You may recall that bicyclist Lance Armstrong was quite upset with his recent Outside magazine cover, wherein “38. BFD” (his age, followed by the phrase “big fucking deal”) was Photoshopped onto what was in reality a plain t-shirt. He took to Twitter to call the resulting altered image “lame bullshit.”
The magazine’s editors have since responded to Armstrong’s measured analysis and resulting articulate critique on the matter, noting that the cover itself featured a disclaimer about the offending t-shirt:
We understand that our July newsstand cover, featuring Lance Armstrong, has caused a bit of a ruckus. (Thanks, Twitter!). Yes, it’s true that, following our cover shoot with Lance, we had some Photoshop fun on the T-shirt he was wearing. BFD. We cop to it right there on the cover — see the line reading, “Note: Not Armstrong’s real T-shirt”. We wanted to create a provocative image and make a bold statement about the fact that, because of Armstrong’s age, many cycling fans are skeptical of his chances in this year’s Tour de France. Read what we think his odds are.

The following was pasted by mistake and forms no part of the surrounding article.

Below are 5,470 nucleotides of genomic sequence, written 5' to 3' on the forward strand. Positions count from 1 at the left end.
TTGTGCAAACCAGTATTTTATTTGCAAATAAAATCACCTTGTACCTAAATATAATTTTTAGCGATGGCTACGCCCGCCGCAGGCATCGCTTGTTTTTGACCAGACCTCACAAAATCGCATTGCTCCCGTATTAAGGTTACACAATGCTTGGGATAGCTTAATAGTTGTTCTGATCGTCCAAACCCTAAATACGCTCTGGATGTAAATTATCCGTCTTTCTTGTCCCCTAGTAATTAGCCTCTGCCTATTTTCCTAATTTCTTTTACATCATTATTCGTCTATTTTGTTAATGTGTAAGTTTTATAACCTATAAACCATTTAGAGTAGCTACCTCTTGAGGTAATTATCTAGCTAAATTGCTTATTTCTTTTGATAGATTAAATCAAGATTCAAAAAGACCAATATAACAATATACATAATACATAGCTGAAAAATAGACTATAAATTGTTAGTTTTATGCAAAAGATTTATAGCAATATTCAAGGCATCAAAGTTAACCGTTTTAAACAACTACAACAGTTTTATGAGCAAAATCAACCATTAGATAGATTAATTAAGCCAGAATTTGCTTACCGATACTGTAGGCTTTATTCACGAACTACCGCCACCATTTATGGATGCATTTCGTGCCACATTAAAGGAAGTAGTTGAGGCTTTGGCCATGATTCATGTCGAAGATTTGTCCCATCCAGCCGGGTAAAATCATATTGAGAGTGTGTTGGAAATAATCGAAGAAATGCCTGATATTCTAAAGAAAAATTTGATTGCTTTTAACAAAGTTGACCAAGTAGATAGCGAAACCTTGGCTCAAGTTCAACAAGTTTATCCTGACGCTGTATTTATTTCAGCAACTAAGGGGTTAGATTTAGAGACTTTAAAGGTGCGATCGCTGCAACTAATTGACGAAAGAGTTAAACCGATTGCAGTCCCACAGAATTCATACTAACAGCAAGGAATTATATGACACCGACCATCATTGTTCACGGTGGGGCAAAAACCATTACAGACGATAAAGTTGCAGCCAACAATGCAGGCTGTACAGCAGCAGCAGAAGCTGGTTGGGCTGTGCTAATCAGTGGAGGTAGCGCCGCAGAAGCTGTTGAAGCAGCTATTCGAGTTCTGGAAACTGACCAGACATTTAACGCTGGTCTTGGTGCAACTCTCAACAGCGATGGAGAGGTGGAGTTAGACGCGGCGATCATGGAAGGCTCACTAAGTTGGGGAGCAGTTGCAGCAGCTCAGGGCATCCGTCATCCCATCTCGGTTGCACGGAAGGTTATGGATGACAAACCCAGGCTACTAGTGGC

— The Editors
While altering a cover image with Photoshop is par for the course, it’s understandable that Armstrong’s ire, however (arguably) poorly handled it may have been, might stem from the fact that being depicted wearing a certain phrase or slogan or visualization of an idea might incorrectly insinuate an endorsement of his part — the visual version of an entrufflment, if you will.
Of course, it can’t be that he minds being associated with a swear word, because, well. That’s bullshit.